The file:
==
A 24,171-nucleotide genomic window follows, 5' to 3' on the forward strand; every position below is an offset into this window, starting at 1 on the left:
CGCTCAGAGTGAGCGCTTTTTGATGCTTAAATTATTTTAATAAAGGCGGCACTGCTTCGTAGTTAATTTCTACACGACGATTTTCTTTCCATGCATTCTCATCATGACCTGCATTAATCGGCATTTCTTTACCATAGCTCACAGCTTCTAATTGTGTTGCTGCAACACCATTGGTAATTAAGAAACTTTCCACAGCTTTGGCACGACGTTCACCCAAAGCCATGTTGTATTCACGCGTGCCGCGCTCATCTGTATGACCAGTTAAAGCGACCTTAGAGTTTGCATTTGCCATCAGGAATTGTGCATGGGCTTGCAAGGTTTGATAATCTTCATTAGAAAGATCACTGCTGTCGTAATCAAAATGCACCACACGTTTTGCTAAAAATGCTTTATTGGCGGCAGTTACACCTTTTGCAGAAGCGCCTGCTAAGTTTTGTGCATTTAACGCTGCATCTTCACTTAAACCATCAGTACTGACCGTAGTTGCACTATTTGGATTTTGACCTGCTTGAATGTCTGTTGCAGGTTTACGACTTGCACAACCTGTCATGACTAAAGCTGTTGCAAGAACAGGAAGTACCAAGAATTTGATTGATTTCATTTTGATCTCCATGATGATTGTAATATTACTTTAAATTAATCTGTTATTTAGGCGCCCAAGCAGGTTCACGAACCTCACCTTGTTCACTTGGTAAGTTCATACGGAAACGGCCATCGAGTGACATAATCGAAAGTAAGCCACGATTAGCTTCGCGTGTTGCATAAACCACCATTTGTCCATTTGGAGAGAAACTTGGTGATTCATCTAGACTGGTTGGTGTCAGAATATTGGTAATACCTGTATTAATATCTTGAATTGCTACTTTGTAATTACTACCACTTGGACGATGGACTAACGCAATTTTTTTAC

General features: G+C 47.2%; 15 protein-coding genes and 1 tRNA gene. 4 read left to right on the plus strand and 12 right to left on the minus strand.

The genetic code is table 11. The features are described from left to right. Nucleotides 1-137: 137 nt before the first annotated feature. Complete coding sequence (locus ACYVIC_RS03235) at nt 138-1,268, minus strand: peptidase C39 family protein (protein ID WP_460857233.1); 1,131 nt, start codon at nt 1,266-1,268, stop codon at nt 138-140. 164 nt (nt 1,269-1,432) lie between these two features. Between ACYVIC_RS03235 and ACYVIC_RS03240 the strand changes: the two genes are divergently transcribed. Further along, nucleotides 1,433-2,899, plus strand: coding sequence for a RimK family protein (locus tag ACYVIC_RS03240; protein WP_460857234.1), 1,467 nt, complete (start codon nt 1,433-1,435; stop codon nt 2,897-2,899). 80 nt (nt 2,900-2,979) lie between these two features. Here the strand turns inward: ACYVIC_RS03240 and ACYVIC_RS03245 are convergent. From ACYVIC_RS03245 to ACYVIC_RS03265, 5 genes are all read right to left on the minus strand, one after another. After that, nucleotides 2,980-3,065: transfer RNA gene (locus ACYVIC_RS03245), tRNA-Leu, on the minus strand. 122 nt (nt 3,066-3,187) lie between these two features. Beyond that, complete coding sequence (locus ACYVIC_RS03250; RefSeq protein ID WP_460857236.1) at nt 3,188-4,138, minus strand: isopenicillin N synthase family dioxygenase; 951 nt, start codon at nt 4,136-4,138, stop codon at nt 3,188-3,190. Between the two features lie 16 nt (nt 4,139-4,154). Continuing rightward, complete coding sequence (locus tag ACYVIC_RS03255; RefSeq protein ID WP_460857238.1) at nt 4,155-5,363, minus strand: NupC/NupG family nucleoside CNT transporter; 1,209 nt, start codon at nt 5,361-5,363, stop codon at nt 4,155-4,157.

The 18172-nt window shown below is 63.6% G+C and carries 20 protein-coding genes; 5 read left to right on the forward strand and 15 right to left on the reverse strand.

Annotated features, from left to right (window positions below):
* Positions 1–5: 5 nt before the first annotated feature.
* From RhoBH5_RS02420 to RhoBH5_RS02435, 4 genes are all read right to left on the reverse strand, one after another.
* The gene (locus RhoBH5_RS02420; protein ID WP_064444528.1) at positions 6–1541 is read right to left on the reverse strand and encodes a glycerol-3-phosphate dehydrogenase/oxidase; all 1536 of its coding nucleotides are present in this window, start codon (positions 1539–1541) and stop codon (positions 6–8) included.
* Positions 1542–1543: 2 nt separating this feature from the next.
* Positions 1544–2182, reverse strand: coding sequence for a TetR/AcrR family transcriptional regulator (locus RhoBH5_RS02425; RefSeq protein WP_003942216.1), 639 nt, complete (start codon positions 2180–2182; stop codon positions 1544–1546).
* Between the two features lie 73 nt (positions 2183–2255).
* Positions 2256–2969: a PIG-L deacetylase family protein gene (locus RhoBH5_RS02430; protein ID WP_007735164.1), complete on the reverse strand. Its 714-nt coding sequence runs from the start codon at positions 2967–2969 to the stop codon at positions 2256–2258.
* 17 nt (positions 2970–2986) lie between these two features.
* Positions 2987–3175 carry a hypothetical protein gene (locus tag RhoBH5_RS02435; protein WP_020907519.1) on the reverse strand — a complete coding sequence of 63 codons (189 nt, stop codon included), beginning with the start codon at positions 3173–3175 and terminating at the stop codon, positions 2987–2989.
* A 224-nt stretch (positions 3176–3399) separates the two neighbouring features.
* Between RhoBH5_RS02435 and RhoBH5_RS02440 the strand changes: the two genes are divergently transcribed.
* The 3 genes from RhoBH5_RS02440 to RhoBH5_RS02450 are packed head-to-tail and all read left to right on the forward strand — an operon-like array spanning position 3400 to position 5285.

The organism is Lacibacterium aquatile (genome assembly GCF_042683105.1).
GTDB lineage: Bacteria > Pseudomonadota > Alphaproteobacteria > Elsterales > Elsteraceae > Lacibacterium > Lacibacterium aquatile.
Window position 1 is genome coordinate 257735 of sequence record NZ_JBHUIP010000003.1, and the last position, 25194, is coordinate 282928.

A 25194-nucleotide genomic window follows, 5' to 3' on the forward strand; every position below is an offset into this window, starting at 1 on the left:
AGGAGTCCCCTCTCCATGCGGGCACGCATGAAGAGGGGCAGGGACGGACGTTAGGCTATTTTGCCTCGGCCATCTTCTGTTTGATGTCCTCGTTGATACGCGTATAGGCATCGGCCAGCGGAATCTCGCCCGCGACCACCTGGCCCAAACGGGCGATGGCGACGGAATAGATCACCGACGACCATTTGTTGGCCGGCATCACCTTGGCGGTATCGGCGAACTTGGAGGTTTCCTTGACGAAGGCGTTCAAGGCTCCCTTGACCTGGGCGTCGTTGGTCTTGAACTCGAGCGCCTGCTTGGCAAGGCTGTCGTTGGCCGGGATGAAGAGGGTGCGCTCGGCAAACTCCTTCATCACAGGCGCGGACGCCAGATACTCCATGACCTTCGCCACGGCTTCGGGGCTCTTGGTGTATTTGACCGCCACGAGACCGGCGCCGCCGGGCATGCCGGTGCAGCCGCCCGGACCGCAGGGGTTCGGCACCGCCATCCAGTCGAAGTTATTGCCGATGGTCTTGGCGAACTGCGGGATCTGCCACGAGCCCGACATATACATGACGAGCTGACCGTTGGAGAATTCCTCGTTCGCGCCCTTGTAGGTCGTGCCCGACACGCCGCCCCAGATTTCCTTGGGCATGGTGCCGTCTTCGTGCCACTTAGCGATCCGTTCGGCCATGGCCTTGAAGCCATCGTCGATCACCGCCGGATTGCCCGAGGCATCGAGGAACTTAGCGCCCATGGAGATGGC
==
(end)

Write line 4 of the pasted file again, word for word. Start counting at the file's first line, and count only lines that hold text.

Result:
The genetic code is table 11. The features are described from left to right. Nucleotides 1-137: 137 nt before the first annotated feature. Complete coding sequence (locus ACYVIC_RS03235) at nt 138-1,268, minus strand: peptidase C39 family protein (protein ID WP_460857233.1); 1,131 nt, start codon at nt 1,266-1,268, stop codon at nt 138-140. 164 nt (nt 1,269-1,432) lie between these two features. Between ACYVIC_RS03235 and ACYVIC_RS03240 the strand changes: the two genes are divergently transcribed. Further along, nucleotides 1,433-2,899, plus strand: coding sequence for a RimK family protein (locus tag ACYVIC_RS03240; protein WP_460857234.1), 1,467 nt, complete (start codon nt 1,433-1,435; stop codon nt 2,897-2,899). 80 nt (nt 2,900-2,979) lie between these two features. Here the strand turns inward: ACYVIC_RS03240 and ACYVIC_RS03245 are convergent. From ACYVIC_RS03245 to ACYVIC_RS03265, 5 genes are all read right to left on the minus strand, one after another. After that, nucleotides 2,980-3,065: transfer RNA gene (locus ACYVIC_RS03245), tRNA-Leu, on the minus strand. 122 nt (nt 3,066-3,187) lie between these two features. Beyond that, complete coding sequence (locus ACYVIC_RS03250; RefSeq protein ID WP_460857236.1) at nt 3,188-4,138, minus strand: isopenicillin N synthase family dioxygenase; 951 nt, start codon at nt 4,136-4,138, stop codon at nt 3,188-3,190. Between the two features lie 16 nt (nt 4,139-4,154). Continuing rightward, complete coding sequence (locus tag ACYVIC_RS03255; RefSeq protein ID WP_460857238.1) at nt 4,155-5,363, minus strand: NupC/NupG family nucleoside CNT transporter; 1,209 nt, start codon at nt 5,361-5,363, stop codon at nt 4,155-4,157.